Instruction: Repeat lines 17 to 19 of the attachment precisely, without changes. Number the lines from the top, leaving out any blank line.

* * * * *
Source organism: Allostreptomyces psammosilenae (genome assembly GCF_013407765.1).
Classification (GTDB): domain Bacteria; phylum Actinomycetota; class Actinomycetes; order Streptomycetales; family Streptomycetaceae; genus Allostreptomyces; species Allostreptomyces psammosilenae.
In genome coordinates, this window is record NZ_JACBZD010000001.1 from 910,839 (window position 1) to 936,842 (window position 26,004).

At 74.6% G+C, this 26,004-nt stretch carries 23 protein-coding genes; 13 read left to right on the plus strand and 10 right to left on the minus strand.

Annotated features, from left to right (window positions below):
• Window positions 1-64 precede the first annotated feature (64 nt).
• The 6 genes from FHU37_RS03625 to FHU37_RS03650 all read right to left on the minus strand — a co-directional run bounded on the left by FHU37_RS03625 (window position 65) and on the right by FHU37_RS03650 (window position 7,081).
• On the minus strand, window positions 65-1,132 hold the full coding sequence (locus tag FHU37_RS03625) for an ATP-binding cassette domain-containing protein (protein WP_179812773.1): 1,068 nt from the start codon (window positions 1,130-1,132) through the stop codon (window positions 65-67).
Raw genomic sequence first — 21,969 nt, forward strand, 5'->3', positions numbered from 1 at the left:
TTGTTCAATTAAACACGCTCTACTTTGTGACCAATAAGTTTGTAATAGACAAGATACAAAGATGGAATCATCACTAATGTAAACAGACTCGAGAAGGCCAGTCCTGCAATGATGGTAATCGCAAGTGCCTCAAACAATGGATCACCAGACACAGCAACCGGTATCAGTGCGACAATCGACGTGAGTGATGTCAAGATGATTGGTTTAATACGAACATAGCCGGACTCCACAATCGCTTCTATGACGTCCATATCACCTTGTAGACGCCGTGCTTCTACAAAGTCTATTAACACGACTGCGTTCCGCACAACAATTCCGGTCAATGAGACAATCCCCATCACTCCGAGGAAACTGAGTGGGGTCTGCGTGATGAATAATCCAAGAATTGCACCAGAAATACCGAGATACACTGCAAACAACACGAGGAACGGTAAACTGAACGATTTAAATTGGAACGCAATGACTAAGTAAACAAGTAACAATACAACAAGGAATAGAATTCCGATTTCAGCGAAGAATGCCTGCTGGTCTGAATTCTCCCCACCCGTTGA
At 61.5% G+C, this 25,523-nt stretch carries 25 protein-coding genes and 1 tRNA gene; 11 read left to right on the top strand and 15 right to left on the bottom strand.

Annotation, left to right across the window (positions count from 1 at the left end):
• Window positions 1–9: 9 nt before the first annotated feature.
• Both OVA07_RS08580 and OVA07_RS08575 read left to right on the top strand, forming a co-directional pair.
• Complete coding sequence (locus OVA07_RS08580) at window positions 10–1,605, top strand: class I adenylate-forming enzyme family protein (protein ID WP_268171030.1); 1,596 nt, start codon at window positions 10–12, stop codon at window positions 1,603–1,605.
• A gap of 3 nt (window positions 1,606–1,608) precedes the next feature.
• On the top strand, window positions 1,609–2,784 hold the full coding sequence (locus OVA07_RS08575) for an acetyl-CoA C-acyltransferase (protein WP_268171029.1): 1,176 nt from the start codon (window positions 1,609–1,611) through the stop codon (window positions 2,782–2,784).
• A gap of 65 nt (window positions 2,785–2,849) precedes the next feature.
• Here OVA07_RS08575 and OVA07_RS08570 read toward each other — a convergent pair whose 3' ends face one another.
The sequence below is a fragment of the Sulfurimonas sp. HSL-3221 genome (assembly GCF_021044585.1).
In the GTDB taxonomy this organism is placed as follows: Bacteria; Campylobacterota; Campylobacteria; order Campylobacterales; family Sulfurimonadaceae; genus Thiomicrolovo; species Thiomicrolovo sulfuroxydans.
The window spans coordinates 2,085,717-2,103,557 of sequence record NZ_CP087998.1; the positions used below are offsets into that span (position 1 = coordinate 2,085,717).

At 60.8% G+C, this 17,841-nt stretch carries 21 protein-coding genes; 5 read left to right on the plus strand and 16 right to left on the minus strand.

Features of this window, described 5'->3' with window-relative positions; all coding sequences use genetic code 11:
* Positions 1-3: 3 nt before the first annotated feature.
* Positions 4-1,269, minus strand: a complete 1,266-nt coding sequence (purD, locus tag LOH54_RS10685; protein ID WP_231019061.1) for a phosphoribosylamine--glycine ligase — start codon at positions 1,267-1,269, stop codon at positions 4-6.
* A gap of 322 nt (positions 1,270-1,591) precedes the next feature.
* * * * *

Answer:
• On the top strand, window positions 1,609–2,784 hold the full coding sequence (locus OVA07_RS08575) for an acetyl-CoA C-acyltransferase (protein WP_268171029.1): 1,176 nt from the start codon (window positions 1,609–1,611) through the stop codon (window positions 2,782–2,784).
• A gap of 65 nt (window positions 2,785–2,849) precedes the next feature.
• Here OVA07_RS08575 and OVA07_RS08570 read toward each other — a convergent pair whose 3' ends face one another.